This film made over $1.4 billion, became the highest grossing film from a female filmmaker of all time. That is Greta Gerwig, of course. As you said,

she was not nominated for best director. And Margot Robbie was not nominated for best actress.

It's impossible to think of a world where Barbie is not nominated for an Oscar when it is the biggest film of the world. But I do have to point out

still a good morning for Barbie because they did receive eight nominations. This is the fourth most nominated film. Also a very welcome surprise,

America Ferrera, getting a surprise nomination in the supporting category. Of course, she had such an empowering monologue in the film. So people are

very excited to see her get that well-deserved recognition.

SOARES: Yeah, I love America Ferrera and I think it's fantastic that she was on nominated. We're looking at the best actress here in a supporting

role to some of those who'd be nominated. It's incredibly diverse, isn't it?

Yes, and actually across all of the acting categories, there are actors of color. We remember it was not so long ago when we were talking about Oscars

So White. Of course, in the years since, there have been great efforts to diversify the voting body of the Academy. And we have seen over the years

that in the nomination that that is reflecting more diverse nominees.

Now, we are also seeing, even though we just spoke about Greta Gerwig being snubbed, we're actually seeing a history-making moment. When you look at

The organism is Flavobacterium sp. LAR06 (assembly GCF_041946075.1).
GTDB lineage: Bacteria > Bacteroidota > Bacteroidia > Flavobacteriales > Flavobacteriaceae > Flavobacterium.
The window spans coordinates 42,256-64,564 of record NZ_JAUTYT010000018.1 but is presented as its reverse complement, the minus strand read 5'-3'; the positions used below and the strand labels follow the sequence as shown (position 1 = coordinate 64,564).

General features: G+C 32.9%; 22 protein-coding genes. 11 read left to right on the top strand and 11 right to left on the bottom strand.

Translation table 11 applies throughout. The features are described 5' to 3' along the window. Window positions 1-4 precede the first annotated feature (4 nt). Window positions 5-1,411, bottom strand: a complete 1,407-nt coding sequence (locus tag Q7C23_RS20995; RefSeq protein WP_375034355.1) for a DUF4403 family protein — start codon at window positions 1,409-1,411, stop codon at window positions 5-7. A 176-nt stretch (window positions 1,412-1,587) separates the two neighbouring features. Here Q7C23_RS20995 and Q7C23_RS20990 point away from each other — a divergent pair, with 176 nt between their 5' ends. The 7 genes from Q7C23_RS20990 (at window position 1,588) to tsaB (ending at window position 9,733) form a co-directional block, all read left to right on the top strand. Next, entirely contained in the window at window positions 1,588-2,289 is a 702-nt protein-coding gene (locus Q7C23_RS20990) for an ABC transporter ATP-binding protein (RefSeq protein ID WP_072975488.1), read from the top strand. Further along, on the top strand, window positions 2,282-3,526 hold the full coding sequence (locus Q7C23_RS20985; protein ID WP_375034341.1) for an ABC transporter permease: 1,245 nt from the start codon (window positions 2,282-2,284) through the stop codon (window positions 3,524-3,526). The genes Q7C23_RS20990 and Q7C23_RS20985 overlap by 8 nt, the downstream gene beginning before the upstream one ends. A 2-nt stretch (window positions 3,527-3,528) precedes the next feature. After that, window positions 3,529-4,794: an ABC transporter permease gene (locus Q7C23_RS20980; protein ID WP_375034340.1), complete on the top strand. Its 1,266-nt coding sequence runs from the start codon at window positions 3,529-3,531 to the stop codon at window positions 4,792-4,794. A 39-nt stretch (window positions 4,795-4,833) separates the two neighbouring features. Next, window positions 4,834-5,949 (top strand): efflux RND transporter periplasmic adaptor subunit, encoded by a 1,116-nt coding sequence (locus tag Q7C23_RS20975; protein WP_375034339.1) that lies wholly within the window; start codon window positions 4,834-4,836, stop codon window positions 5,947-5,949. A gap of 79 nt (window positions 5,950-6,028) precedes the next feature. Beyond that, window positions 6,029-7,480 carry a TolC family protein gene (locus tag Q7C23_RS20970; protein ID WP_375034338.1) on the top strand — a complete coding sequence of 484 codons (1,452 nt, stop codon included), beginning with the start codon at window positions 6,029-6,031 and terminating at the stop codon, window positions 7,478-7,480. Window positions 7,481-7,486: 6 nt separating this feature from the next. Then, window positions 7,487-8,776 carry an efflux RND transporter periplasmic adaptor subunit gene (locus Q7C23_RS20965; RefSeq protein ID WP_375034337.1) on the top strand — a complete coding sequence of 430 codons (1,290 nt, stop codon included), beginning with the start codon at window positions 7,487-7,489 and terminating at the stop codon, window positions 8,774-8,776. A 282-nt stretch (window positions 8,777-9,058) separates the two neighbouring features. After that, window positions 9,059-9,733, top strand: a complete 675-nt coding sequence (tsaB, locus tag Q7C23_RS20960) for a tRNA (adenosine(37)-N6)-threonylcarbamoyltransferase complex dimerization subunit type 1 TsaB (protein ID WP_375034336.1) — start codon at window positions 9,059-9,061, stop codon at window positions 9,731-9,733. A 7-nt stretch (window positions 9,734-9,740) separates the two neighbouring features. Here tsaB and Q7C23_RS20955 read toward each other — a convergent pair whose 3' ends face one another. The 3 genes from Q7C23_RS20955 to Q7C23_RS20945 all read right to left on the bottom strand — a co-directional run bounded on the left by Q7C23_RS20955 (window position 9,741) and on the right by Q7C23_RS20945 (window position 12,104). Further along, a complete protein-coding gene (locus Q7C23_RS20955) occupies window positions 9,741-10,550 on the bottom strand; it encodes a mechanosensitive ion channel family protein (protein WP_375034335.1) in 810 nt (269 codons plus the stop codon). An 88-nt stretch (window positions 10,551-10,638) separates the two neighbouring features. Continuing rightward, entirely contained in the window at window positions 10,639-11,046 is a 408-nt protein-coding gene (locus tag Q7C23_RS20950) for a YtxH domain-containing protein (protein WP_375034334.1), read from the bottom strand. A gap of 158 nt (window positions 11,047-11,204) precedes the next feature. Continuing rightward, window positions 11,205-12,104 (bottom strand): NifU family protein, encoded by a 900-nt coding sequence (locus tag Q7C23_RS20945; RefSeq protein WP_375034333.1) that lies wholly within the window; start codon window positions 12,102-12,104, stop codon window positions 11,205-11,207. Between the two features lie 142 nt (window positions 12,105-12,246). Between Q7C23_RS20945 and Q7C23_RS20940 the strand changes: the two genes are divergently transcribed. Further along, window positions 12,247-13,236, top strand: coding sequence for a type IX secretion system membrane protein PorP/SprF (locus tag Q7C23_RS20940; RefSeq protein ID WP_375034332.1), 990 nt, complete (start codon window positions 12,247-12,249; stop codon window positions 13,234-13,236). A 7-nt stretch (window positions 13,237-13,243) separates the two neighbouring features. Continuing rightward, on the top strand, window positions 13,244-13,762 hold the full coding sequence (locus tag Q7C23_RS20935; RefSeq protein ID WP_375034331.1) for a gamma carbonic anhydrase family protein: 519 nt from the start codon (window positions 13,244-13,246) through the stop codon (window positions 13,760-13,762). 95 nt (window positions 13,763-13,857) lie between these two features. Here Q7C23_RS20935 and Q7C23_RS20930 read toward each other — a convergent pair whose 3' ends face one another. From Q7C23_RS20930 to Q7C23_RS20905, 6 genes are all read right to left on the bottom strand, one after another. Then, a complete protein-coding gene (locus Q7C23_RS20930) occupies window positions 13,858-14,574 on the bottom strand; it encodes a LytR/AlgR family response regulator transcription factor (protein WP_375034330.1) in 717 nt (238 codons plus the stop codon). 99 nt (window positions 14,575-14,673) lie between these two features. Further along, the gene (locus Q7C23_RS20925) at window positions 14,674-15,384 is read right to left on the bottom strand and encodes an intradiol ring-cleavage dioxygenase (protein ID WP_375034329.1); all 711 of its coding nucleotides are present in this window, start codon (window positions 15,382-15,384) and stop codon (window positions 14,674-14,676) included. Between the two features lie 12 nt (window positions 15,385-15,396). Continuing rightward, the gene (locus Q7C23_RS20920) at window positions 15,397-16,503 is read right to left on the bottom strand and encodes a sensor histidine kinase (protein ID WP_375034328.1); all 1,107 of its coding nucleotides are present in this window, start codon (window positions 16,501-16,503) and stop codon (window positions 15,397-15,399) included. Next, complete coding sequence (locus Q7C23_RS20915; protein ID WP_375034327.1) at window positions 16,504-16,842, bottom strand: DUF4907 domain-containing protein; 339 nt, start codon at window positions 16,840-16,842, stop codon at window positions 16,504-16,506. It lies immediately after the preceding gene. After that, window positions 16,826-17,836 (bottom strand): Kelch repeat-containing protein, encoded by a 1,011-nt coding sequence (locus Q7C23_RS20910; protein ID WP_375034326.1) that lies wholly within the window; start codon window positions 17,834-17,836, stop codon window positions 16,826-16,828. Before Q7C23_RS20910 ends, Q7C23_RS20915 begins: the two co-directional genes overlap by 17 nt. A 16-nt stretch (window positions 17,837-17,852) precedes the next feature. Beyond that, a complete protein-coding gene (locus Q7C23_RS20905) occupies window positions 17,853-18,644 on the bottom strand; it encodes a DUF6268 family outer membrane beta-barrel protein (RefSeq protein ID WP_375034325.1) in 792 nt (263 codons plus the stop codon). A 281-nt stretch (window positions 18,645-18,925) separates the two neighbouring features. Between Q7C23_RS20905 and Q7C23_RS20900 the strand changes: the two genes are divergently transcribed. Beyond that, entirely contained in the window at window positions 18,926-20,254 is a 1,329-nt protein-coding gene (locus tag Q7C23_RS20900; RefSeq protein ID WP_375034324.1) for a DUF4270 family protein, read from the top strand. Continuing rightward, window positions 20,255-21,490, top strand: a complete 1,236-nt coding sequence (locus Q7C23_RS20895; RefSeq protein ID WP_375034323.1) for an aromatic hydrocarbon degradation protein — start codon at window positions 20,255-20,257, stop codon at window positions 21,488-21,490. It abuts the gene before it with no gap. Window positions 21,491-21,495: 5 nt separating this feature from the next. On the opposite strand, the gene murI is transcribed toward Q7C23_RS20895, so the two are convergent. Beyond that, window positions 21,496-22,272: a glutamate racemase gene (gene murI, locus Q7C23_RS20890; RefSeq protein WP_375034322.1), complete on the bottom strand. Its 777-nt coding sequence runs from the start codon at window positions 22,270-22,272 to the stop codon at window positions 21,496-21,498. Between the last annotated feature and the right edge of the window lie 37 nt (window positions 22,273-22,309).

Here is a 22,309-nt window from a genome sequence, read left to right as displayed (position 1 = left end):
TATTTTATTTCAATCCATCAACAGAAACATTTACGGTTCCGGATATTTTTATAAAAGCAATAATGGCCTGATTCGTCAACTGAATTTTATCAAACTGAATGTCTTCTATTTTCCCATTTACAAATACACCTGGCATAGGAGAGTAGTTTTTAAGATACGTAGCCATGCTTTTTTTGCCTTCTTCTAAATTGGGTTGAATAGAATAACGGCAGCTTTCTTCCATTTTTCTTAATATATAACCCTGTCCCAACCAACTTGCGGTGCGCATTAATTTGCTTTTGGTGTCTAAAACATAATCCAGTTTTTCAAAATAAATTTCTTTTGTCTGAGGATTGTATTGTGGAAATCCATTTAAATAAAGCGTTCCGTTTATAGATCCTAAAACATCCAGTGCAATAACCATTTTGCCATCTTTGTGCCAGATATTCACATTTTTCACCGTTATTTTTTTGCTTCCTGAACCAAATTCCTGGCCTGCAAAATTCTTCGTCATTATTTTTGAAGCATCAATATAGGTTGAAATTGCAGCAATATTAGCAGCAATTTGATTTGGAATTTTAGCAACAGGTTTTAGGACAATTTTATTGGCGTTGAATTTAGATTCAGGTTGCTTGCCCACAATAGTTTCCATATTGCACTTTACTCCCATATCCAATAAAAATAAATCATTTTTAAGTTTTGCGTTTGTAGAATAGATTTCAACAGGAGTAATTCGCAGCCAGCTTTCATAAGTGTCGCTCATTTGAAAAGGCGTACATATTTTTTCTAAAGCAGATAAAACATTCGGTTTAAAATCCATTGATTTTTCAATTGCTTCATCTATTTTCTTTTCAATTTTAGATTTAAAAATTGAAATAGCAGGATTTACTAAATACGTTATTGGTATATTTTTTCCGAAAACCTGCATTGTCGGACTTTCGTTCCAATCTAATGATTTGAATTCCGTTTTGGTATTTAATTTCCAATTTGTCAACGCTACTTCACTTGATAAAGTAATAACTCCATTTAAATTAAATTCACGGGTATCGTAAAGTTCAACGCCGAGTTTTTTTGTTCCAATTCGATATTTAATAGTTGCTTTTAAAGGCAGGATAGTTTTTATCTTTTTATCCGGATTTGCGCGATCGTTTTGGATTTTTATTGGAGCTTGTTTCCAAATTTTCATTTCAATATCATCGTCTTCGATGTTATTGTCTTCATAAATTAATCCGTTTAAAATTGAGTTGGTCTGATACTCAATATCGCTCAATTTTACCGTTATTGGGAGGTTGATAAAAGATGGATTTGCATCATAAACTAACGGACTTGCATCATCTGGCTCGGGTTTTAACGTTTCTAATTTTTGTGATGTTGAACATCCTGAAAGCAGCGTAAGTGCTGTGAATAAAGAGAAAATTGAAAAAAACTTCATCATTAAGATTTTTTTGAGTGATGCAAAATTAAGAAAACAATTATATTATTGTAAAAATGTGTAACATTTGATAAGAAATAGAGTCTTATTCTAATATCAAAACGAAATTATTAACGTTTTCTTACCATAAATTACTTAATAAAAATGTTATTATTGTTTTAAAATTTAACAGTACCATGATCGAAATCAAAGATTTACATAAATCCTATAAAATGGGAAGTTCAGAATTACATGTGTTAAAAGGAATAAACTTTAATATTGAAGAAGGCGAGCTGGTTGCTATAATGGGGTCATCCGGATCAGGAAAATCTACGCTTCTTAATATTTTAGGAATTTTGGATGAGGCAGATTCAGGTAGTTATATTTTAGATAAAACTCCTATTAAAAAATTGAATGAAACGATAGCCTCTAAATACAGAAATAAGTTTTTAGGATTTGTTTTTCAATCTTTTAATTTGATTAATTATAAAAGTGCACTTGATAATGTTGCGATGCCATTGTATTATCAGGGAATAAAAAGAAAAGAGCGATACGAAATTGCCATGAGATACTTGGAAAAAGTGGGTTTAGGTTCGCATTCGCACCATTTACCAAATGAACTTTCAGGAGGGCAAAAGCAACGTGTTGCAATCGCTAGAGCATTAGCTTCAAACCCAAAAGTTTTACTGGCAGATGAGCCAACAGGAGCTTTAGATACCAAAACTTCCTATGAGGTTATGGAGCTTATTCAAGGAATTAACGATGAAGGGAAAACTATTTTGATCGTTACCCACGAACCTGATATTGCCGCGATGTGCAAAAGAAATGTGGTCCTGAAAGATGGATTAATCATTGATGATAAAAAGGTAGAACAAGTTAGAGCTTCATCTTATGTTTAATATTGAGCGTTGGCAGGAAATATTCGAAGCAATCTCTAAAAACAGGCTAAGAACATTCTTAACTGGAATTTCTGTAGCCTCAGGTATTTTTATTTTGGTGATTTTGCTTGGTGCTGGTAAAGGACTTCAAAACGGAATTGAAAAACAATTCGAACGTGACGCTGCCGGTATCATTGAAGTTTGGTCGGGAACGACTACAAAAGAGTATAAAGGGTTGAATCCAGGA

the 10 films that were nominated for Best Picture, three of those films come from female directors. That has never happened before, so this is the

most nominations for Best Picture from female filmmakers, so there is a win there.


We also saw a lot of women nominated in the writing categories as well.

SOARES: And we saw history being made with Lily Gladstone.

WAGMEISTER: Yes, Lily Gladstone is officially the first Native American actor to be nominated in the Oscars 96-year history. She is getting a

nomination for lead actress for her role in "Killers of the Flower Moon." I am predicting that she will win. She has been the success story all along

for award season. And if she wins, she will become the first Native American actor to win in Oscar and in major acting category.

Now, Lily Gladstone this morning is speaking out saying, why did it have to take so long? She is hoping to pave the way and of course is happy to pave

the way, but pointing out that in nearly 100 years that there has never been a Native American nominee in a major acting category speaks to the

strides that have been made, but also the steps that we continue to have to take.

SOARES: We've got about 10 seconds left, so quick, quick fire. Best picture, Elizabeth?

WAGMEISTER: Oh best picture I think it's going to be Oppenheimer, but if anything is going to upset it. I think it'll be poor things

SOARES: OK, best actor?

WAGMEISTER: Best actor, oh, my gosh, you are putting me on the spot. Let's see. I think that is going to either Paul Giamatti or Cillian Murphy. They

both each won the Golden Globes. But remember, the Golden Globes --

SOARES: I have to interrupt. We heard you. I'll have to rush you. We're running out of time. Thank you very much, Elizabeth.

Richard Quest will bite my ears off if I'm late for his show. Thank you very much. Quest Means Business is up next.